Your household plumbing system is more than a collection of pipes. You also have your hoses and fixtures, and notably, the rubber gaskets that connect them to the pipes. Gaskets are essential for creating airtight seals in your fixtures and preventing plumbing leaks. Unfortunately, the rubber parts of the plumbing system can also dry out and crack over time if they aren't used. Read on for tips on how to keep your hoses, gaskets and seals in good condition, and what to do when they deteriorate.
Dried and Cracked Rubber Seals
Rubber hoses, like the ones that connect to your washing machine, don't last forever. Nor do the gaskets in your sinks and showers. If you don't inspect them regularly and replace them as needed, there will be a day when they start springing plumbing leaks and you'll have to make an emergency repair. However, there is one major mistake that you should avoid so you don't artificially shorten the life of your rubber plumbing components.
The trick with gaskets and hoses is they need to be exposed to water or they will start to dry out -- and from there, crack. So, for example, if you are taking an extended vacation, it's not necessarily a good idea to shut down your water system. A total shutdown could prevent a catastrophic flood, but it could also hasten the deterioration of your plumbing seals. A better solution if you are going to be away for weeks or months is to have someone house-sit or at least stop by periodically to run the water and make sure everything is okay.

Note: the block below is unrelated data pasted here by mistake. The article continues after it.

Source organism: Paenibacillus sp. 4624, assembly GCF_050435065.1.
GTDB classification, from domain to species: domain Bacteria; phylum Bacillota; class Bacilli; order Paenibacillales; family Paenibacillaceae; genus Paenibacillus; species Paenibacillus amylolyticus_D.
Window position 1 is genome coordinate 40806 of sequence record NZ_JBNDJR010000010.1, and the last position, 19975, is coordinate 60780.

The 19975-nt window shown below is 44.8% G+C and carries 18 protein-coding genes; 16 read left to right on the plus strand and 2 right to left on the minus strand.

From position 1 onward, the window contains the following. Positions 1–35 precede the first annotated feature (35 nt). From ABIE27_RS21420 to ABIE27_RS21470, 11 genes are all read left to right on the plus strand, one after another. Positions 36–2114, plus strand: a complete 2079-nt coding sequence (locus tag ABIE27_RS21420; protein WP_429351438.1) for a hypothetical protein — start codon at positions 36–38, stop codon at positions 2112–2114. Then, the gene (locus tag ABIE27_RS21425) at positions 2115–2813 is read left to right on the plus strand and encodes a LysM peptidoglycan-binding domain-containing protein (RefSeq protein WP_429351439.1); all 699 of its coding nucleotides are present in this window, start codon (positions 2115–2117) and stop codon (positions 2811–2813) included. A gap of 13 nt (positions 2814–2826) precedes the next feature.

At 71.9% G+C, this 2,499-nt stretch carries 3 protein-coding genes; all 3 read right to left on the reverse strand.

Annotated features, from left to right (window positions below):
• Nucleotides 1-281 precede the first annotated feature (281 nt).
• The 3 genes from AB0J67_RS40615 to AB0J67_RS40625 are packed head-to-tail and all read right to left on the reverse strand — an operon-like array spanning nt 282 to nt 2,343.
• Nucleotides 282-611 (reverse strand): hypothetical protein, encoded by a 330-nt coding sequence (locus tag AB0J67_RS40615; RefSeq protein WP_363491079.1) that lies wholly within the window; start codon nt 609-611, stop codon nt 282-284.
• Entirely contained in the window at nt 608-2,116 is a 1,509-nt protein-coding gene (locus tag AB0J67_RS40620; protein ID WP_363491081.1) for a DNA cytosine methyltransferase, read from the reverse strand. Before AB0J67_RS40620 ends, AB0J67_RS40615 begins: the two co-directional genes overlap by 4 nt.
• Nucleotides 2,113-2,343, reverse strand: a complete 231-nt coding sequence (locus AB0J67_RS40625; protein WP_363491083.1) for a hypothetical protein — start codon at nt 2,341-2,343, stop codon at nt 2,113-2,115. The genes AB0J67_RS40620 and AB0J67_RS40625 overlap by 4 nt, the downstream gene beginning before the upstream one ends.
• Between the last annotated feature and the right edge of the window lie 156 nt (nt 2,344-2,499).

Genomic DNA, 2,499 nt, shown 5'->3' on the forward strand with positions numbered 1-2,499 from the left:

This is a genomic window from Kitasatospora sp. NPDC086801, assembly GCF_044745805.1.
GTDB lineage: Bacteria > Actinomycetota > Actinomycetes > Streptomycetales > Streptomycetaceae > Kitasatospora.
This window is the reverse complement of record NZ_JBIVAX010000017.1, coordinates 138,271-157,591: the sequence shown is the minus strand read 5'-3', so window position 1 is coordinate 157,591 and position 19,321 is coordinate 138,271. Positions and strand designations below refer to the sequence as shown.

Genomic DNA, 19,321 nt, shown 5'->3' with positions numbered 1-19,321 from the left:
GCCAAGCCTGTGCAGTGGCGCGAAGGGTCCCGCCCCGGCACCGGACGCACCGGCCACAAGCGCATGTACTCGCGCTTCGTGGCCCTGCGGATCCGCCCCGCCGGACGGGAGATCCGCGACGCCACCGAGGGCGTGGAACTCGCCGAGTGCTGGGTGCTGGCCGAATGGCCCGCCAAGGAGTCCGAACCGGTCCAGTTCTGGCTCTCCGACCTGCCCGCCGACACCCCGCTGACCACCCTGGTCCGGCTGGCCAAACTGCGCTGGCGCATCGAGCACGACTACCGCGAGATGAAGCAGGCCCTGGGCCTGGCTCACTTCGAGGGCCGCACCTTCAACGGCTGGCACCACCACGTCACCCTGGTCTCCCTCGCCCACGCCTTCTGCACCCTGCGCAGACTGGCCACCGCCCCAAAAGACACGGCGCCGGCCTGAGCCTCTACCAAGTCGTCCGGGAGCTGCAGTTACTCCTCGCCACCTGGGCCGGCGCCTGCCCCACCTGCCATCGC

Point of Concern When Buying a Home
Dried and cracked seals should also be a major point of concern when you are purchasing a used home. If the residence has been empty for some time, there's a good chance that the owners shut down the water system -- and if the pipes have been dry for years, the integrity of the seals has likely taken a big hit. When considering buying an unoccupied home, have the seller turn the water system back on a few days before you schedule an inspection so you will be able to spot any plumbing leaks that stem from cracked hoses or gaskets.
The good news is that broken gaskets aren't the end of the world and are a relatively simple plumbing repair. The exact mechanisms for replacement depend on the specific hose hookups, faucets and fixtures, but in general, you just have to take the fixture apart and put a new, correctly-sized seal into place. When in doubt, call a plumber for help.
Expert Help for All Your Plumbing Leaks
If you need your seals and hoses inspected, or have any plumbing leaks that need to be addressed, call an expert plumber today.